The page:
Opposition leader Tony Abbott says he wants to open a “new debate about freedom of speech”. But Abbott is most interested in defending “free speech” for Australia’s rich and powerful at the expense of oppressed and marginalised groups.
In an August 6 speech hosted by right-wing think tank the Institute of Public Affairs, Abbott spoke out for the “freedoms” of Australia’s richest person and the most-read columnist from Australia’s biggest media corporation.
He defended mining billionaire Gina Rinehart’s drive to take over Fairfax Media and said a Coalition government would revoke a key anti-discrimination law under which News Limited columnist Andrew Bolt was found guilty of vilifying Aboriginal people.
Abbott’s defence of Rinehart’s bid to turn Fairfax into a mining industry mouthpiece is nothing new. It fits with the corporate media’s self-serving agenda to limit the definition of “media freedom” to the right of the super-rich to decide what news we are allowed to see and hear.
This pro-corporate view of media freedom includes the “freedom” to distort facts and manipulate public opinion for commercial advantage. It also includes the “freedom” to sack or exclude journalists and opinions that do not suit commercial interests.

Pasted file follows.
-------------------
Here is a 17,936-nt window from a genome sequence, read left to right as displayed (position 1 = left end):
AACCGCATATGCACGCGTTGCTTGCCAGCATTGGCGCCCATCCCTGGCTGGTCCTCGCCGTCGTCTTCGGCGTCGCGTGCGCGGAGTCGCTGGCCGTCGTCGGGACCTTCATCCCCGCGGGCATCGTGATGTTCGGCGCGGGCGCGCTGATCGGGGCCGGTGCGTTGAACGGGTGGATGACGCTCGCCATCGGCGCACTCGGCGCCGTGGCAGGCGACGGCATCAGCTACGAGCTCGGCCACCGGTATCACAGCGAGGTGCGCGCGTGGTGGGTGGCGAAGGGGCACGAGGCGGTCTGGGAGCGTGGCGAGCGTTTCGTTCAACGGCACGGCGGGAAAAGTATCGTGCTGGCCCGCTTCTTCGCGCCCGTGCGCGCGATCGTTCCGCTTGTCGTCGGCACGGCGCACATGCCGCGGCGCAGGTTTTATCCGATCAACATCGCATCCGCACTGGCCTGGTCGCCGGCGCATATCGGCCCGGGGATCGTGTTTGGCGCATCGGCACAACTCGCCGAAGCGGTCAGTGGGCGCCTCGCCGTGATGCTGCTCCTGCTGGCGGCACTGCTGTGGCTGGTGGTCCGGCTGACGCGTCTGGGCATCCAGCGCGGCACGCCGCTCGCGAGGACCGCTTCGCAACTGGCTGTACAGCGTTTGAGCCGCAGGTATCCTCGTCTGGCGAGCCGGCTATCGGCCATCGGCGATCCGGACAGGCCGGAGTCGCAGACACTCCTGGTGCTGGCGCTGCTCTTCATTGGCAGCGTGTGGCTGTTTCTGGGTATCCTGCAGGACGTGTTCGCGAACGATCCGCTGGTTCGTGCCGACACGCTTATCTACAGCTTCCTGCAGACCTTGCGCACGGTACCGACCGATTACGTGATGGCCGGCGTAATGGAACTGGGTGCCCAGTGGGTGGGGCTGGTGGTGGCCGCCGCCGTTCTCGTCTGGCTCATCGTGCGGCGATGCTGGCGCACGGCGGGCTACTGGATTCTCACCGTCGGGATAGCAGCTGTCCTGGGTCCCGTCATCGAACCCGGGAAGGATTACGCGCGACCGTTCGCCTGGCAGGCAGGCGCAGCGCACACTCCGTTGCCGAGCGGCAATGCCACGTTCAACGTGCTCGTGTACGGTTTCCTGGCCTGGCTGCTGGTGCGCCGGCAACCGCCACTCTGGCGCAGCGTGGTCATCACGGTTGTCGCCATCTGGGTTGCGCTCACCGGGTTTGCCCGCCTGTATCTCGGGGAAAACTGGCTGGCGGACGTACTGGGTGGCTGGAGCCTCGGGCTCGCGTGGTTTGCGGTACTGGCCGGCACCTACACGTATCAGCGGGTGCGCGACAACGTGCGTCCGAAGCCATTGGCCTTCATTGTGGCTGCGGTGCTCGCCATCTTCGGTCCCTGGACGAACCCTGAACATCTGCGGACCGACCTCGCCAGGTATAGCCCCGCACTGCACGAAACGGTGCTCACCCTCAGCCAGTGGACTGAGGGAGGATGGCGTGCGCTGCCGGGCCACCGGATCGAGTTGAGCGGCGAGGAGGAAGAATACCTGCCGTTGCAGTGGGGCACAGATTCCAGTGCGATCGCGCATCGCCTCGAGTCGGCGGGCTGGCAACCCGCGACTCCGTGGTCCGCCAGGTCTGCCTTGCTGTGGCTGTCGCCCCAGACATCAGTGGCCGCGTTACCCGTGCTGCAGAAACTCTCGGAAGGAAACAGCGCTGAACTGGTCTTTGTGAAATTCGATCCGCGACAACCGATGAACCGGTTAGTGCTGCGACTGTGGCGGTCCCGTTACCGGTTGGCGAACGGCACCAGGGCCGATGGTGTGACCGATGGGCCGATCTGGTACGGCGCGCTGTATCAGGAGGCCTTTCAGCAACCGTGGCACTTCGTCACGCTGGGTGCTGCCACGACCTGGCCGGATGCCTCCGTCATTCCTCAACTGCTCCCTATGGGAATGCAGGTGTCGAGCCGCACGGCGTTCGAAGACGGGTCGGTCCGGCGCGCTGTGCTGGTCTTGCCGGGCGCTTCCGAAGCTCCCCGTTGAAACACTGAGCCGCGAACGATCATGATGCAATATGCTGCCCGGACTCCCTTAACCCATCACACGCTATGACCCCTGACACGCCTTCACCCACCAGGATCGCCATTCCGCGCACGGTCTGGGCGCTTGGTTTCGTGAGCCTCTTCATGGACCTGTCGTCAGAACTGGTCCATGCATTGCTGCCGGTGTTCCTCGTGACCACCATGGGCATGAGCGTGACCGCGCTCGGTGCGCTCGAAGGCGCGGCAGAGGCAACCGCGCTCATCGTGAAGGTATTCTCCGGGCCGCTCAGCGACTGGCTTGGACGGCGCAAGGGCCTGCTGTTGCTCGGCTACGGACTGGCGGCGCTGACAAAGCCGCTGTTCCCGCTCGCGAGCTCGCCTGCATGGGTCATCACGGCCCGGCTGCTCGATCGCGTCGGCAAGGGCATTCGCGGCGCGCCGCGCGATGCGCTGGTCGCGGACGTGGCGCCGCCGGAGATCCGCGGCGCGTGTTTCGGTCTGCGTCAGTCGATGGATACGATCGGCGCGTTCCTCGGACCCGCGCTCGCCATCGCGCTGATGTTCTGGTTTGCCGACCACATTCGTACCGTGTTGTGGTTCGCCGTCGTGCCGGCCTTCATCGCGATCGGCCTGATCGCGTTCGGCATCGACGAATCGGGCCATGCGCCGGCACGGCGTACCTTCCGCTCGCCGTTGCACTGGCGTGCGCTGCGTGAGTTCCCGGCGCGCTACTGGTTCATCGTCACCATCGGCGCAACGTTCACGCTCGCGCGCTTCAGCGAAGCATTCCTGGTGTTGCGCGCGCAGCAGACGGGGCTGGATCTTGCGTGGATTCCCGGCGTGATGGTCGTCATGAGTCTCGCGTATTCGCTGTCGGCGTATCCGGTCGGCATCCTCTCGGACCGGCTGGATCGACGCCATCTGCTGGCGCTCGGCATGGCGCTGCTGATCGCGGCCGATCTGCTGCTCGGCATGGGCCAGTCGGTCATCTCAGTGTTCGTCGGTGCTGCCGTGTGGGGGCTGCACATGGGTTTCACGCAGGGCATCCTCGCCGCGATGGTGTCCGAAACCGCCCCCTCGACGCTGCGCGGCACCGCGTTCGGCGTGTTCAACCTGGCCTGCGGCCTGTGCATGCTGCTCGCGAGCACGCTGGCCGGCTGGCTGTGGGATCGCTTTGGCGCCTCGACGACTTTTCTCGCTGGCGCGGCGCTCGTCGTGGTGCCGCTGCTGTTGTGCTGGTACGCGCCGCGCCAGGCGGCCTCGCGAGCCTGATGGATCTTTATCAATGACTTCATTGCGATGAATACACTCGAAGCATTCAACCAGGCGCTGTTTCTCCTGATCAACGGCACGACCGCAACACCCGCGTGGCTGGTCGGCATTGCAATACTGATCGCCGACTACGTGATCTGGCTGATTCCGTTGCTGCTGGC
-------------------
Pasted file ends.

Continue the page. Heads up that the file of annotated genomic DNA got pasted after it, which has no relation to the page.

Abbott also said section 18C of the Racial Discrimination Act was a “threat to freedom of speech” and promised to repeal it if he takes government. The section makes it unlawful to “offend, insult, humiliate or intimidate” people on the basis of their race or ethnicity.
Last year, Bolt was found guilty of racial discrimination under this section of the act. The columnist wrote two articles that named 18 Aboriginal people and implied they had pretended to be Aboriginal for financial or political advantage.
Abbott said this section was just a “hurt feelings” test, which should not trump Bolt’s right to “cause offence” or “write badly or rudely”.
But in his ruling on Bolt’s case, Justice Mordecai Bromberg noted that section 18D of the same act “exempts from being unlawful conduct [that] which has been done reasonably and in good faith”.
He found Bolt’s articles were racist not because they discussed the racial identification of a group of people, but because they did so in a way that disparaged that group on racial grounds.
As Aboriginal leader Pat Eatock, the lead claimant in the case against Bolt, told Green Left Weekly after the judgement: “It’s tragic that we’re led to believe that ‘free speech’ means you can say anything discriminatory. Justice Bromberg’s ruling did not deny free speech to anyone.
“He said that you cannot base opinion on racial prejudice. You have to have facts to support what you write. It’s about professional journalism.
“Bolt can say what he wants. He can have an opinion, but he has to be answerable to that.”
Abbott’s promise to repeal section 18C of the Racial Discrimination Act is not about defending the right to free speech or even the right to “cause offence”. Rather, it’s about legalising and legitimising racism in the media and in society.